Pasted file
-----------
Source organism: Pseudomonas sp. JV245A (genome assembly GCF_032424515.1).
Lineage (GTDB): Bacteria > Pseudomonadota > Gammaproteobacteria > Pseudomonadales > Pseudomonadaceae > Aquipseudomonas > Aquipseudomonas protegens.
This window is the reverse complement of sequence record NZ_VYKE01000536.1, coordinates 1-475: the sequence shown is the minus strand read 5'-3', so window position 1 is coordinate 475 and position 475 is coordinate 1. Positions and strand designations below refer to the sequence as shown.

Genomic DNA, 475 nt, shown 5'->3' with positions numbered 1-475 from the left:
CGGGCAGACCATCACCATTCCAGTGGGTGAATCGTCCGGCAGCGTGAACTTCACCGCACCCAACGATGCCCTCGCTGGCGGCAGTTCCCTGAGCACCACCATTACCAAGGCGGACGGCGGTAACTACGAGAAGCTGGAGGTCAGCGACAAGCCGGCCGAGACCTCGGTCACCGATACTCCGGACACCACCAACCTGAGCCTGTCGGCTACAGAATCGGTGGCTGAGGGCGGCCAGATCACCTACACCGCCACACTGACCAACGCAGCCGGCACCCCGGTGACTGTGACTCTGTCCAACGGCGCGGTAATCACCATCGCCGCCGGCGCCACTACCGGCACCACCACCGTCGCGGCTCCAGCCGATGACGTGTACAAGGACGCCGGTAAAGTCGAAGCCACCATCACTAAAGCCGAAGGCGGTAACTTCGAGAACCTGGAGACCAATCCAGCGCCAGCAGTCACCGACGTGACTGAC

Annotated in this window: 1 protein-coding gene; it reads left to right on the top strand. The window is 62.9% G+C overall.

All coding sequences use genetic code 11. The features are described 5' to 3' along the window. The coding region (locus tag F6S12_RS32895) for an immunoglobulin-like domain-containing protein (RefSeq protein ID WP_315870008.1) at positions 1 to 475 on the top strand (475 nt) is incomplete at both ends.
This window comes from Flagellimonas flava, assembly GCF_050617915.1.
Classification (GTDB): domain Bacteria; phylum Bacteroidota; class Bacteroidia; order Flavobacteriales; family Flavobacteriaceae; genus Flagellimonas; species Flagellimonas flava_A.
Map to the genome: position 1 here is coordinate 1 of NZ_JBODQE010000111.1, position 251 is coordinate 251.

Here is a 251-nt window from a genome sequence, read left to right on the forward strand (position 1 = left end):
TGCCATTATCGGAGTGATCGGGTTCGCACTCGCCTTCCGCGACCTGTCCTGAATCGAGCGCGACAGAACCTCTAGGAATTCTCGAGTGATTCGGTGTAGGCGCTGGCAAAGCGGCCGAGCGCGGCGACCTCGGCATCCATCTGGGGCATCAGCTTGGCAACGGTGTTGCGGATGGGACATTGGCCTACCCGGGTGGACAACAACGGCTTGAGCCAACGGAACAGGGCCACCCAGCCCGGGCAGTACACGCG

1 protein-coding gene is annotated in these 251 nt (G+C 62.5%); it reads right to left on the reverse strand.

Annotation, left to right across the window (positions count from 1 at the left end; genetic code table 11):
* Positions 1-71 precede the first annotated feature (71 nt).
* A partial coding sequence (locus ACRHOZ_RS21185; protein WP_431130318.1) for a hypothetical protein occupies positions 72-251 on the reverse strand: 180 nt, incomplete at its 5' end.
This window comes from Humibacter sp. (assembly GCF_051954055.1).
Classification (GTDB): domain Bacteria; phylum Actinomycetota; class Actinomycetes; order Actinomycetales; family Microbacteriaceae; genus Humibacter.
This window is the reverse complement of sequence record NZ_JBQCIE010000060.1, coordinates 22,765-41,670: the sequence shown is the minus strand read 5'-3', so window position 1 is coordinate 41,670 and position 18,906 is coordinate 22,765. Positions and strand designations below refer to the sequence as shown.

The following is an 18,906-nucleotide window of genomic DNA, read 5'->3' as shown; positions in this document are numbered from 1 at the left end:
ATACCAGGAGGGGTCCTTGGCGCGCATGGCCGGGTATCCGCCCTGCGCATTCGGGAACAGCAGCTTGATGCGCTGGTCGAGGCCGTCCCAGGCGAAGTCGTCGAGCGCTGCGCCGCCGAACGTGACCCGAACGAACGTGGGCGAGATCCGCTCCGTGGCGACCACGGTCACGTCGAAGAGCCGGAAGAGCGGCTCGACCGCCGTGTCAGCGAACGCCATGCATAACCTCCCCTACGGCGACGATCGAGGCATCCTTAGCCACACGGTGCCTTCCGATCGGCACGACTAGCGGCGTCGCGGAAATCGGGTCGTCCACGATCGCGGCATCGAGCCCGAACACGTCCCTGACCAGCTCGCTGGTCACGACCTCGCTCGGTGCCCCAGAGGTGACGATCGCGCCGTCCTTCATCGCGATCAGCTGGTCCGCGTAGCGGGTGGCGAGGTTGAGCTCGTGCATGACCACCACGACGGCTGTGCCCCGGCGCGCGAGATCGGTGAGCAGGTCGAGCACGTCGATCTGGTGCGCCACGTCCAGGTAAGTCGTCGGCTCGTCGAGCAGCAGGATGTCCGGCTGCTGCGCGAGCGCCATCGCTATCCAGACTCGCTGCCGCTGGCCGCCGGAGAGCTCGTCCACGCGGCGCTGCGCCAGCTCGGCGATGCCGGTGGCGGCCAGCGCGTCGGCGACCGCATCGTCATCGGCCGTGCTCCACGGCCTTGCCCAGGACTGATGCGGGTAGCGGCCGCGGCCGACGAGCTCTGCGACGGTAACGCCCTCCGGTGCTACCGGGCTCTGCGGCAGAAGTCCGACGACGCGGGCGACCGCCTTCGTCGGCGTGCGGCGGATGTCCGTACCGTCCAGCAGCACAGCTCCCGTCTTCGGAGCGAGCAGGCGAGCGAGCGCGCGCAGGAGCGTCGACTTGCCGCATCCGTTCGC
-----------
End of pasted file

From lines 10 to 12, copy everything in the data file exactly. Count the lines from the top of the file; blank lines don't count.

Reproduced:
Map to the genome: position 1 here is coordinate 1 of NZ_JBODQE010000111.1, position 251 is coordinate 251.

Here is a 251-nt window from a genome sequence, read left to right on the forward strand (position 1 = left end):
TGCCATTATCGGAGTGATCGGGTTCGCACTCGCCTTCCGCGACCTGTCCTGAATCGAGCGCGACAGAACCTCTAGGAATTCTCGAGTGATTCGGTGTAGGCGCTGGCAAAGCGGCCGAGCGCGGCGACCTCGGCATCCATCTGGGGCATCAGCTTGGCAACGGTGTTGCGGATGGGACATTGGCCTACCCGGGTGGACAACAACGGCTTGAGCCAACGGAACAGGGCCACCCAGCCCGGGCAGTACACGCG